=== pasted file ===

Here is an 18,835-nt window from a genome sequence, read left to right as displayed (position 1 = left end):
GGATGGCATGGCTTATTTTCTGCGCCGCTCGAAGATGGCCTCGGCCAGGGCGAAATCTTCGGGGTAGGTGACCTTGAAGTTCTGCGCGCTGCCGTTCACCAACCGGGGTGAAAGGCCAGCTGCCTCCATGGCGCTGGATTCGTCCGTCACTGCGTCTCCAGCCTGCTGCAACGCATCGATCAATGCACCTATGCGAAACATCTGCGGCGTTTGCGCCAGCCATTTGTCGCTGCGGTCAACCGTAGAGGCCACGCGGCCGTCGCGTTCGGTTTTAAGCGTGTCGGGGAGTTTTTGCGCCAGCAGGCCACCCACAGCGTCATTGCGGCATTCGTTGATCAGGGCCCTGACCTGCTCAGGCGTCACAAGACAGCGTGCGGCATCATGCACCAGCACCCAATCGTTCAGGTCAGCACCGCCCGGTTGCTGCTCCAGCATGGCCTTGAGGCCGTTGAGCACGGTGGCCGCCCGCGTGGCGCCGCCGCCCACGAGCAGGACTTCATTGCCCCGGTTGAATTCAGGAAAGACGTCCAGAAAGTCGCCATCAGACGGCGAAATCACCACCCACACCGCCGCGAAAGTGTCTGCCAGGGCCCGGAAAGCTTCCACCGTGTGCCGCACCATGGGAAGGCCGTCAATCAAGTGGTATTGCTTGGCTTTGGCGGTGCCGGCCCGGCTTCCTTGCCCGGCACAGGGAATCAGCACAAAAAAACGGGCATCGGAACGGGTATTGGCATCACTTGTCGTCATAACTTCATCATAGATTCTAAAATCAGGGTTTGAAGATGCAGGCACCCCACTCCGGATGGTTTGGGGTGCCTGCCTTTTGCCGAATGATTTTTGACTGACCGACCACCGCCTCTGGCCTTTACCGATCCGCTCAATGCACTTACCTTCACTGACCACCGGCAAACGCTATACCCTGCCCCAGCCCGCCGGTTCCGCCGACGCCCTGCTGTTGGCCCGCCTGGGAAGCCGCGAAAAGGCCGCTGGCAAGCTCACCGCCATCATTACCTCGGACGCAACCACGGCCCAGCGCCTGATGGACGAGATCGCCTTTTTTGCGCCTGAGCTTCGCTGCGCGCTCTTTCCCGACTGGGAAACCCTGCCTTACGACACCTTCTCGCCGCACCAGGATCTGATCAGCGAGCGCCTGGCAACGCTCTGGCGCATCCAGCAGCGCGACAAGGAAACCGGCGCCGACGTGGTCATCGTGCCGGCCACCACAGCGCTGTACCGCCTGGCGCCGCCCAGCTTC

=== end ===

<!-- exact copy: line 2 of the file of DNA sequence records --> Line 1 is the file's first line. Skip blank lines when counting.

GGATGGCATGGCTTATTTTCTGCGCCGCTCGAAGATGGCCTCGGCCAGGGCGAAATCTTCGGGGTAGGTGACCTTGAAGTTCTGCGCGCTGCCGTTCACCAACCGGGGTGAAAGGCCAGCTGCCTCCATGGCGCTGGATTCGTCCGTCACTGCGTCTCCAGCCTGCTGCAACGCATCGATCAATGCACCTATGCGAAACATCTGCGGCGTTTGCGCCAGCCATTTGTCGCTGCGGTCAACCGTAGAGGCCACGCGGCCGTCGCGTTCGGTTTTAAGCGTGTCGGGGAGTTTTTGCGCCAGCAGGCCACCCACAGCGTCATTGCGGCATTCGTTGATCAGGGCCCTGACCTGCTCAGGCGTCACAAGACAGCGTGCGGCATCATGCACCAGCACCCAATCGTTCAGGTCAGCACCGCCCGGTTGCTGCTCCAGCATGGCCTTGAGGCCGTTGAGCACGGTGGCCGCCCGCGTGGCGCCGCCGCCCACGAGCAGGACTTCATTGCCCCGGTTGAATTCAGGAAAGACGTCCAGAAAGTCGCCATCAGACGGCGAAATCACCACCCACACCGCCGCGAAAGTGTCTGCCAGGGCCCGGAAAGCTTCCACCGTGTGCCGCACCATGGGAAGGCCGTCAATCAAGTGGTATTGCTTGGCTTTGGCGGTGCCGGCCCGGCTTCCTTGCCCGGCACAGGGAATCAGCACAAAAAAACGGGCATCGGAACGGGTATTGGCATCACTTGTCGTCATAACTTCATCATAGATTCTAAAATCAGGGTTTGAAGATGCAGGCACCCCACTCCGGATGGTTTGGGGTGCCTGCCTTTTGCCGAATGATTTTTGACTGACCGACCACCGCCTCTGGCCTTTACCGATCCGCTCAATGCACTTACCTTCACTGACCACCGGCAAACGCTATACCCTGCCCCAGCCCGCCGGTTCCGCCGACGCCCTGCTGTTGGCCCGCCTGGGAAGCCGCGAAAAGGCCGCTGGCAAGCTCACCGCCATCATTACCTCGGACGCAACCACGGCCCAGCGCCTGATGGACGAGATCGCCTTTTTTGCGCCTGAGCTTCGCTGCGCGCTCTTTCCCGACTGGGAAACCCTGCCTTACGACACCTTCTCGCCGCACCAGGATCTGATCAGCGAGCGCCTGGCAACGCTCTGGCGCATCCAGCAGCGCGACAAGGAAACCGGCGCCGACGTGGTCATCGTGCCGGCCACCACAGCGCTGTACCGCCTGGCGCCGCCCAGCTTC